Peru Says Foreign Leftists Aiding Riots Supporting Imprisoned Ex-President

Peru's leftist presidential candidate Pedro Castillo, pictured June 25, 2021, took a major

Peru’s defense minister Jorge Chávez announced on Thursday that, according to intelligence reports, five Bolivian foreigners entered the country to incite violent leftist riots and promote separatism in the nation’s south.

The defense minister’s claim follows two Peruvian lawmakers formally accusing former far-left Bolivian President Evo Morales on Thursday of intervention to promote leftist riots and force the annexation of Peru’s southern Puno region to Bolivia.

For the past month, Peru has experienced an ongoing wave of riots demanding the liberation of Marxist ex-President Pedro Castillo. Castillo was impeached and arrested on December 7 after he attempted to dissolve Peru’s Congress prior to an impeachment vote, a move known as an autogolpe (“self-coup”) as it essentially would have illicitly prevented his ouster.

Following Castilo’s arrest, Dina Boluarte, who served as Castillo’s vice president, assumed the nation’s presidency, becoming Peru’s sixth president in the past six years. Boluarte will remain in charge until new elections are held, currently slated to take place in April 2024 instead of the scheduled 2026 date.

The deadly pro-Castillo riots, which has targeted agricultural industries and organied roadblocks, have received support from Castillo allies in other regional governments. The protests had briefly waned during Christmas and New Year festivities, but quickly resumed with the start of 2023.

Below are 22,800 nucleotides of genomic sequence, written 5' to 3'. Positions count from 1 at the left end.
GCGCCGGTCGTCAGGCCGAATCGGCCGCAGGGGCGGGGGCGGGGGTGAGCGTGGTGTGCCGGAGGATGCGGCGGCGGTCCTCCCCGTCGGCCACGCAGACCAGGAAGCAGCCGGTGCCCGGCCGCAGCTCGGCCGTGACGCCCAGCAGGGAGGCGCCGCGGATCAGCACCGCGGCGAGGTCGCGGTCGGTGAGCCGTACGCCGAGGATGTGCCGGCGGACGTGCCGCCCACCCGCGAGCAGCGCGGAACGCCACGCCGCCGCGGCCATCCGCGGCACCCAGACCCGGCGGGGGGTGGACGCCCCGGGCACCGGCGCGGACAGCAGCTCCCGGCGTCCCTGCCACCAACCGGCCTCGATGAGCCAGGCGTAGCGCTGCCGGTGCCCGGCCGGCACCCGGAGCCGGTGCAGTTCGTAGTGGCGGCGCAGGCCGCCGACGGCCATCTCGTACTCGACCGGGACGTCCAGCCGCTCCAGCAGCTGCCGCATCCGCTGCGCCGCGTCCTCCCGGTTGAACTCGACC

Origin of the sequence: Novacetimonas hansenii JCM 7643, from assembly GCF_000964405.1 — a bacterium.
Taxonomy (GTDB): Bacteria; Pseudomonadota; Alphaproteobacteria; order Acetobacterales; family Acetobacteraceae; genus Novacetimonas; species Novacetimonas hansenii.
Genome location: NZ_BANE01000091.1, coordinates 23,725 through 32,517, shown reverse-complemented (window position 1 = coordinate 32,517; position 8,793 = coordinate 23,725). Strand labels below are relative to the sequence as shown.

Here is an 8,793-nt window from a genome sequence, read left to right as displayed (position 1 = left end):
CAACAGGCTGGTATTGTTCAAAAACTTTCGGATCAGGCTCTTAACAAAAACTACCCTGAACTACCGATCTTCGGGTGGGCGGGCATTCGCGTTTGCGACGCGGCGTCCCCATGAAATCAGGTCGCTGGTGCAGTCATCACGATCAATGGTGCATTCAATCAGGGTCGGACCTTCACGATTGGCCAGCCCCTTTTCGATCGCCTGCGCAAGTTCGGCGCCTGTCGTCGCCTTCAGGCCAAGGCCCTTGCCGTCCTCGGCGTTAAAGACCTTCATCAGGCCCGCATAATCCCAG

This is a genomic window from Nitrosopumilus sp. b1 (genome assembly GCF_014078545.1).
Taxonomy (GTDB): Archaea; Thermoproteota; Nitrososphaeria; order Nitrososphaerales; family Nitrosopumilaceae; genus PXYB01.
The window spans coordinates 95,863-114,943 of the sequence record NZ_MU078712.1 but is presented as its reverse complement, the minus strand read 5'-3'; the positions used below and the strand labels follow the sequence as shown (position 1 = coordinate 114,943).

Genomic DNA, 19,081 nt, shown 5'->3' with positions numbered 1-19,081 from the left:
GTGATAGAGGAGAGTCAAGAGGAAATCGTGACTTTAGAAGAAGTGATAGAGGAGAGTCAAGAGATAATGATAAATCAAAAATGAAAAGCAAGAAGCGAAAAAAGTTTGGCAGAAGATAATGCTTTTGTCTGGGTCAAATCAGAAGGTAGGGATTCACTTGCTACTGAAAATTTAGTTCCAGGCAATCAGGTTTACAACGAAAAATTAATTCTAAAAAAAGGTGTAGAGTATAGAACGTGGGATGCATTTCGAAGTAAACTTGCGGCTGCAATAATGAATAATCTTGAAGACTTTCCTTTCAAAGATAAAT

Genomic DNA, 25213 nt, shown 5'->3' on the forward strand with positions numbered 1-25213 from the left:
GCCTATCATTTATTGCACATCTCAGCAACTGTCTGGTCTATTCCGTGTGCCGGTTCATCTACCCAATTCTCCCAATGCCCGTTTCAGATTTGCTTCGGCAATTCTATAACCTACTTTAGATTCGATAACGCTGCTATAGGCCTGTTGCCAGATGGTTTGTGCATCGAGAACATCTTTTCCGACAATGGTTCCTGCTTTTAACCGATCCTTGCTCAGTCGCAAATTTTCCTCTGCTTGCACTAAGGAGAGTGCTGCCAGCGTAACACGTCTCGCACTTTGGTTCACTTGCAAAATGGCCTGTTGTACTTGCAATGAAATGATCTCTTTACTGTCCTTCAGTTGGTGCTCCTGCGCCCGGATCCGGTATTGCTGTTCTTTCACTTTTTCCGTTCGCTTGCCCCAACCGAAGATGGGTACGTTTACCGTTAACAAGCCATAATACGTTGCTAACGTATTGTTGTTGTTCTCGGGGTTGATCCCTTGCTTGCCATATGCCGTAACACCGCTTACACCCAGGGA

“Via intelligence information, which is handled by the Ministry of the Interior and the National Police, we have received this type of information in which there are foreign citizens who have entered not only with the intention of inciting violence but also integrating that separatist idea from one part of the country,” Defense Minister Chavez said at a press conference. The names of the five Bolivian citizens were not publicly disclosed so as to not disrupt the authorities’ investigation.

In addition to the defense minister’s report, Peruvian lawmaker Jorge Montoya formally accused Bolivian ex-President Evo Morales – who himself attempted to stay in power illegitimately before voluntarily departing the country in 2019 – of “attacking the national integrity” of Peru on Thursday through the use of his RUNASUR project to incite separatist actions in Puno, Peru.

RUNASUR is a “progressive” initiative led by Morales that, according to its website, defines itself as a “plurinational integration mechanism between indigenous peoples, Afro-descendants, social, union, territorial organizations and social movements in the region.” 

Morales maintained a notably active presence in Puno during Castillo’s government (2021-2022) to promote his RUNASUR project.

Prior to his formal accusation, Montoya branded Morales a “miserable declared enemy of Peru” through his personal Twitter account on Tuesday.

“Citizen E. Morales is an enemy. Citizen Morales is a miserable declared enemy of Peru,” Montoya wrote. “The Government, Foreign Ministry and [Internal affairs Ministry] must prohibit the entry of said subject and the media not replicate any of his news or statements.”

In addition to accusing Morales, Montoya similarly condemned the former governor of Puno, Germán Alejo Apaza, and the former governor of the Junín region Vladimir Cerrón, accusing them of treason for allegedly conspiring with Morales. Vladimir Cerrón is also the secretary general of the radical leftist Free Peru party, which Castillo was part of until July.